Unknown Armies 2:3 Characters, Cabals and the Stage

As I mentioned in my last post on the subject, the process of character creation in Unknown Armies is a group activity, led by the GM. So obviously (if somewhat annoyingly), that process is detailed in the GM’s book, Run, rather than the book sold as everything players need to know (harrumph). Therefore I’ve jumped forward to cover the relevant chapter now.

The PC group is referred to as the Cabal. But the process of character generation does just create that group, its creates the word they adventure in. That world is our world of course but with the addition (or if you like, the revelation) of magick. What the players do as they create their cabal is set the stage; “the important locations, themes and relationships.”

This isn’t something you do at the beginning of your first session, it deserves the whole of your first session. And it you have one, a cork-board, pins and bits a string – like a proper conspiracy theorist, If not, some big sheets of paper and markers. Oh, and everyone should bring some images that inspire them…

Then we are ready to begin with the cabal defining their objective. What is this story going to be about? It can be about pretty much anything you can imagine. The examples they give are things like removing a politician with mind-bending powers from office (this was written before last year’s US elections); escaping from a terrible situation; changing the world through magic rock and roll; tracking down and destroying every copy of a reality warping book; or, bringing dragons back into the world. Everyone round the table takes a turn at proposing an objective, and then the group (hopefully) agrees on one, which I guess could be an amalgam of more than one suggestion. Then they sketch out a rough idea of the milestones along the path to meeting that objective.

For best results, work within the framework of desperation, obsession and occult weirdness.

Then, they start defining their character by “notching their Unnatural meter” (ooh-err missus). They describe the event that convinced their character that the unnatural is real, and add up to five hardened notches in the Unnatural meter. Its entirely up to them but you might suggest that being pretty convinced you saw a ghost might be worth one hardened notch, while being brought up since childhood to be a sacrifice in a weird cult’s ritual might warrant the full five.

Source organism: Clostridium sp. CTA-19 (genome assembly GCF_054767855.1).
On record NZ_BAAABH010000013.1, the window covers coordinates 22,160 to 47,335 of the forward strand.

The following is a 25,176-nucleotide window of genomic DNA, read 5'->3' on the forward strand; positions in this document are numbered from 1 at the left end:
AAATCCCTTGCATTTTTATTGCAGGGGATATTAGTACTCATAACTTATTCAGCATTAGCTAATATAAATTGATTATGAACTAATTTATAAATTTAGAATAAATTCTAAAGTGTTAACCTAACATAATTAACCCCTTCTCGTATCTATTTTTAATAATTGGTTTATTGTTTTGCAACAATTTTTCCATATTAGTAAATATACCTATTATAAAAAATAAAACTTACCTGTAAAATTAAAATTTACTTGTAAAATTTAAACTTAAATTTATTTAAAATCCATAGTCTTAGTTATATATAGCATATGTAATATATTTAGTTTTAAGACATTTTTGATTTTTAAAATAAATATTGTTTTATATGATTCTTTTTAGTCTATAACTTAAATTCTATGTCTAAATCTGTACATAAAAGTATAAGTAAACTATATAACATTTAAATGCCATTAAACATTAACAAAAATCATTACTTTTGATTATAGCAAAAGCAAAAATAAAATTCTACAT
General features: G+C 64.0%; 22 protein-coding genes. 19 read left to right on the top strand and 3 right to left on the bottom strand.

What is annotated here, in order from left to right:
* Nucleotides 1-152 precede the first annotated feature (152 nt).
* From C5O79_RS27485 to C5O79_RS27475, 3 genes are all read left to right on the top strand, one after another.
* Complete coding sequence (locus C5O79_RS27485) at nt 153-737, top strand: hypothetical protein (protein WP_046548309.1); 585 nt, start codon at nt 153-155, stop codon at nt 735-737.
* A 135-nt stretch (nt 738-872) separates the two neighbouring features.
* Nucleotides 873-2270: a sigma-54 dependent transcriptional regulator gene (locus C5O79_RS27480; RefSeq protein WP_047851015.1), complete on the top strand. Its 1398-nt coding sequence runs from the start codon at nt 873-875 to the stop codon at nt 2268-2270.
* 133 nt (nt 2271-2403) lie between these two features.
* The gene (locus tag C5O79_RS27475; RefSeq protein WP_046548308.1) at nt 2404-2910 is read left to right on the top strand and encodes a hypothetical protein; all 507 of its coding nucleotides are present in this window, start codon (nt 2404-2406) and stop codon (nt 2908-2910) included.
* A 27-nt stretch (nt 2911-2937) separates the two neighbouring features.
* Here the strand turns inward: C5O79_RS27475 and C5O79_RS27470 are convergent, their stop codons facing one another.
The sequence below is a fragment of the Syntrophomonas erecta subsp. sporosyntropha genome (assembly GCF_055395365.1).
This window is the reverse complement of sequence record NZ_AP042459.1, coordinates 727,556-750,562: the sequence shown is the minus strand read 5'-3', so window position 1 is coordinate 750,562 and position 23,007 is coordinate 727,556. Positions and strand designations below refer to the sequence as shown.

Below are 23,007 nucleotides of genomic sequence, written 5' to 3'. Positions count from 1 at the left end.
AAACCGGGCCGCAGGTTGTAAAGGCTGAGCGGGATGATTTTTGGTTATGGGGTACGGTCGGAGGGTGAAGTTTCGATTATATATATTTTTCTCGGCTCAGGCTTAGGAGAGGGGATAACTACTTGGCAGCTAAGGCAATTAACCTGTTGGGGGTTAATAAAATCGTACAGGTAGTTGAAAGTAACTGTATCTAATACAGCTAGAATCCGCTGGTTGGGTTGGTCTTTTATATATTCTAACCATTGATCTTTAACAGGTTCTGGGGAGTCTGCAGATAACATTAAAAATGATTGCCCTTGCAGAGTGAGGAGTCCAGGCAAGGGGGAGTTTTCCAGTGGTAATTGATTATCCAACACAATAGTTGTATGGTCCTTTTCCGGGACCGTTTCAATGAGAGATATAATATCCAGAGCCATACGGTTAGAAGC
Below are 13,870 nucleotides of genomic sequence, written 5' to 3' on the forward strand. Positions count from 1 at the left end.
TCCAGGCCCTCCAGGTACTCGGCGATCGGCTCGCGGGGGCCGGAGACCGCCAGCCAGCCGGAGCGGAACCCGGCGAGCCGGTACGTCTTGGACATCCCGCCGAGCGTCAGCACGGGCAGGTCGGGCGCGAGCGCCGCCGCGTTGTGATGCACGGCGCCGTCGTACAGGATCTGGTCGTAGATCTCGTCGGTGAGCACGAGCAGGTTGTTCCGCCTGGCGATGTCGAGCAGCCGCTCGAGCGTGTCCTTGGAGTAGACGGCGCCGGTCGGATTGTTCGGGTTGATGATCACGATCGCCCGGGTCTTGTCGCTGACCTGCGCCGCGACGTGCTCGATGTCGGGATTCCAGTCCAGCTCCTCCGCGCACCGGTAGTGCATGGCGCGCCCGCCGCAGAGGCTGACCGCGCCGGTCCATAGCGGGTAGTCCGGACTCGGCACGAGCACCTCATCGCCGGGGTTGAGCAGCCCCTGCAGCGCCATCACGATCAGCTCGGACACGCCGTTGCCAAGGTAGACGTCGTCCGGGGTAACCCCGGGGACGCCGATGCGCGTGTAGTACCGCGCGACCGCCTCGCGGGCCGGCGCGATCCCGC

Back in the world, each player adds either a character or location and connects it to their character or any of the other elements that have already been put down.

Switching back to their characters, each players names their character’s obsession. Magick-using adepts have to make their form of magick their obsession. Then they define their first Identity, and give it anywhere between 15 and 90 percentage points.

The image of the game is blurry at this point. You have disparate elements, half-formed character who are little more than bundles of urges, funneled together in pursuit of a shared objective.

So stage two involves each player connecting their character in a relationship another PC: responsibility; guru; favourite; mentor; or, protege. Next, they give themselves a second identity, with a percentage value as before.

Then they turn back the the world, and each takes a turn at connecting to elements that were not connected before. If they want to connect one of the elements to another players character, they have to ask that player’s permission first. And, with four possible relationship types left, each player takes a turn to use one of them to describe their character’s relationship with the group as a whole.

Moving on to step three, each players distributes up to ten hardened notches across two of their shock meters. They don’t have to use all ten, they don’t have to distribute any points, if they want to play a less hardened character. Then they define their passions: “what pisses him off, scares him, and inspires him?” They can add more identities if they want, and if they have any percentage points left out of the original 120 that they started with. And its at this point they decide which identity best supports their obsession.

The final stage involves adding up to ten hardened notches on their last two meters. Then each player adds another element – GMC or place to the world, and another connection (which doesn’t have to be with the element you just added). They should make sure that each identity has its two features, and that the total number of points allocated to identities adds up to 120.

Then its time to pay the piper. Each player counts up the number of hardened notches on their meters. The total divided by five (rounded up) is the number of failed checks they must allocate. The player can allocate these however they wish across the five meters.

And we’re done.

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